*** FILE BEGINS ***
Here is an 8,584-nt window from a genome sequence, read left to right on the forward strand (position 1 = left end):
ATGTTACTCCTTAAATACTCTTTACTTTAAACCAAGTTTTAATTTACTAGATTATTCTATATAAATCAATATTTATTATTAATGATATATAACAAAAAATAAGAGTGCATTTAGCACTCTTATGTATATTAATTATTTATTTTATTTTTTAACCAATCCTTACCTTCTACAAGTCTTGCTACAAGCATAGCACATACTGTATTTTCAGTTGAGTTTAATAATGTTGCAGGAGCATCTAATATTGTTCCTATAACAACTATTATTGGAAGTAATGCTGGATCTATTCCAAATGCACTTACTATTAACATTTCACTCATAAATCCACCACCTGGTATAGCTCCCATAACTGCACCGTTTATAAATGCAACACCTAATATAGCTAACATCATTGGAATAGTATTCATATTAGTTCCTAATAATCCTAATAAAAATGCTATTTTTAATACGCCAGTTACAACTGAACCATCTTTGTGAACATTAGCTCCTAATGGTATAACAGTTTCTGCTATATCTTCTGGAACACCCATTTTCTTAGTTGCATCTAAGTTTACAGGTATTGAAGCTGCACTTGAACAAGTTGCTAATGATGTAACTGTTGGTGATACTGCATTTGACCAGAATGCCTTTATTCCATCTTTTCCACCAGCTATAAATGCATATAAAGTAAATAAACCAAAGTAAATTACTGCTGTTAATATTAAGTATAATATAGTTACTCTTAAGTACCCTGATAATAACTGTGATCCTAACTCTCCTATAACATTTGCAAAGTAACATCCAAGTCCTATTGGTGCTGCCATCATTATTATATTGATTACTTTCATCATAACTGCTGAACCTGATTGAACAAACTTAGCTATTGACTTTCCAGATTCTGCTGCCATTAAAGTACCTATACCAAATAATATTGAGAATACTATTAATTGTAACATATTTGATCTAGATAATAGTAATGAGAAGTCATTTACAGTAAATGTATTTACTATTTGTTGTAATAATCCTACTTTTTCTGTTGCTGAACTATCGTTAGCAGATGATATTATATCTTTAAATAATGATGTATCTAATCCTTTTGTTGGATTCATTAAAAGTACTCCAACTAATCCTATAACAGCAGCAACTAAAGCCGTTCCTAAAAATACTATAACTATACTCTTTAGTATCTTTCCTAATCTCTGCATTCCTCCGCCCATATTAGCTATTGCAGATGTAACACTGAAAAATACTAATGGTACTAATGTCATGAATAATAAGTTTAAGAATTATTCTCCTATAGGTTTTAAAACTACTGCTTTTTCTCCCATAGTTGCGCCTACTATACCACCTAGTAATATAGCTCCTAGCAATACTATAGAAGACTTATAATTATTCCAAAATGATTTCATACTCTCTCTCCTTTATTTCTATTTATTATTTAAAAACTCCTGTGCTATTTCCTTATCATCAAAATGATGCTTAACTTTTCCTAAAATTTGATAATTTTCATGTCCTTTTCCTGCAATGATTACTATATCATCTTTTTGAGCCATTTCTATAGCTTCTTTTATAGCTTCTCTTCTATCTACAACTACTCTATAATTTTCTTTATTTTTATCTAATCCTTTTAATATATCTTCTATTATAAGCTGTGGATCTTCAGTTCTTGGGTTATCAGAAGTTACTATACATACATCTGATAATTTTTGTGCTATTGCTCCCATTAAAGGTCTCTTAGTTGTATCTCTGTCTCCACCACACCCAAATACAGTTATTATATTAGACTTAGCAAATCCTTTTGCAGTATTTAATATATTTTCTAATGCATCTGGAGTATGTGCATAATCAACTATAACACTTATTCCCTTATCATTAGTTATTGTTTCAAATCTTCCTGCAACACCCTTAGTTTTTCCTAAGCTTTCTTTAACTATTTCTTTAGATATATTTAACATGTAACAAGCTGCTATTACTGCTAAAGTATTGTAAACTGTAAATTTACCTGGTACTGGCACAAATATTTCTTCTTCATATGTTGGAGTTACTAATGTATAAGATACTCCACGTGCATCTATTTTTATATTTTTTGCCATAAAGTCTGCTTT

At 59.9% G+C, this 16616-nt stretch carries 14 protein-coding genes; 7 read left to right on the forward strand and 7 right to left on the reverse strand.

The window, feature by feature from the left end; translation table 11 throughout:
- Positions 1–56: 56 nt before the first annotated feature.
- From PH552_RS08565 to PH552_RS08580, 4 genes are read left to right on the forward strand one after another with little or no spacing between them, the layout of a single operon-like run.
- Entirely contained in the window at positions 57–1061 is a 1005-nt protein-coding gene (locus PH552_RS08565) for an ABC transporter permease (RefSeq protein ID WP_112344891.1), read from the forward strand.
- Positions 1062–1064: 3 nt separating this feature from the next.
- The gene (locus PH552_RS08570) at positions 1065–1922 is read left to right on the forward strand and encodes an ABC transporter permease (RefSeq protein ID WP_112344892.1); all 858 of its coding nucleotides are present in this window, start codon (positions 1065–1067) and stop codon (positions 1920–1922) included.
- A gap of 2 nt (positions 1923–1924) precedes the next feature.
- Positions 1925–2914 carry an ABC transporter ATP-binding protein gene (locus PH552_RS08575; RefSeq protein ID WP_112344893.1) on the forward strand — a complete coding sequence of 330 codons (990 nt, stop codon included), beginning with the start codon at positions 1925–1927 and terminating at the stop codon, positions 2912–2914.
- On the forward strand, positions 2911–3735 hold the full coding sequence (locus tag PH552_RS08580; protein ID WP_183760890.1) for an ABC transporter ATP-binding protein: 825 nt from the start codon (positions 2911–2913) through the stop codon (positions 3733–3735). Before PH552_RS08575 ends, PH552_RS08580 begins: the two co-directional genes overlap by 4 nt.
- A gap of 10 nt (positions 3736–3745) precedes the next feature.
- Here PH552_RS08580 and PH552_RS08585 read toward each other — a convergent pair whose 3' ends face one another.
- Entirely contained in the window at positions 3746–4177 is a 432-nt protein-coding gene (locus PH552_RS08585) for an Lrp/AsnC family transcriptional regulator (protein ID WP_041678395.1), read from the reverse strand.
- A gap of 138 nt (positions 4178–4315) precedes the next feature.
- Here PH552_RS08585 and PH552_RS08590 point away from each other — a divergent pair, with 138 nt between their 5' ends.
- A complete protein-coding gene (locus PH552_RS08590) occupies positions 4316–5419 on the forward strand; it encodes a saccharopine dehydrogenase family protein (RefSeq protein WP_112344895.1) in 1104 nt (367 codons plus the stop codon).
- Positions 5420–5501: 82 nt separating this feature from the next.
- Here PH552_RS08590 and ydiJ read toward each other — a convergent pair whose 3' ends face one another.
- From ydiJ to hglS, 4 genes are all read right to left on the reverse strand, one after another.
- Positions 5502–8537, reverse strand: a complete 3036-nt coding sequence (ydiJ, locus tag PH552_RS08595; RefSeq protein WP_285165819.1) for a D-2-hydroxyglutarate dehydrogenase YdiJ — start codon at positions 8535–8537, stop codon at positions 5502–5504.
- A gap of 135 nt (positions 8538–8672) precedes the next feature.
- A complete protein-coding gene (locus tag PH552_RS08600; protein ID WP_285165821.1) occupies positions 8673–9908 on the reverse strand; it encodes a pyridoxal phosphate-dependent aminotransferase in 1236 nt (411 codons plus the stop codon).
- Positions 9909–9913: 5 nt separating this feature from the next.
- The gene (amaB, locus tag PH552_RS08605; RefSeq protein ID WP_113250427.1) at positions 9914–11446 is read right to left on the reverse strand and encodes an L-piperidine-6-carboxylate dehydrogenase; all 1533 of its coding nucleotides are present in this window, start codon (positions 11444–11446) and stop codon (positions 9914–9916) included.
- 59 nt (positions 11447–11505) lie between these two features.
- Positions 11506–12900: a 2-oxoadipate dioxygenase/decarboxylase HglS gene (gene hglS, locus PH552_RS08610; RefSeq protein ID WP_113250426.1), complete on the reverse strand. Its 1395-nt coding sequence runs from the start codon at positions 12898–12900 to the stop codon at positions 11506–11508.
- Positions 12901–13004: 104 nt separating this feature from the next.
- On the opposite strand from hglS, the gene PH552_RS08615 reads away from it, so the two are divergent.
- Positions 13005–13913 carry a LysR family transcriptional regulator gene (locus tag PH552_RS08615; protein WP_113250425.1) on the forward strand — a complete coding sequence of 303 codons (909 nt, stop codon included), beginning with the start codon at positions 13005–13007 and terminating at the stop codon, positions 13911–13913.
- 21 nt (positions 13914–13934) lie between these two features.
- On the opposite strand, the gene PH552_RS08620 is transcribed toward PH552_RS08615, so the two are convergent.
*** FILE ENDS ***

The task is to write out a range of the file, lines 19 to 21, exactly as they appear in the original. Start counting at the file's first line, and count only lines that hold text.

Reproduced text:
- Positions 5420–5501: 82 nt separating this feature from the next.
- Here PH552_RS08590 and ydiJ read toward each other — a convergent pair whose 3' ends face one another.
- From ydiJ to hglS, 4 genes are all read right to left on the reverse strand, one after another.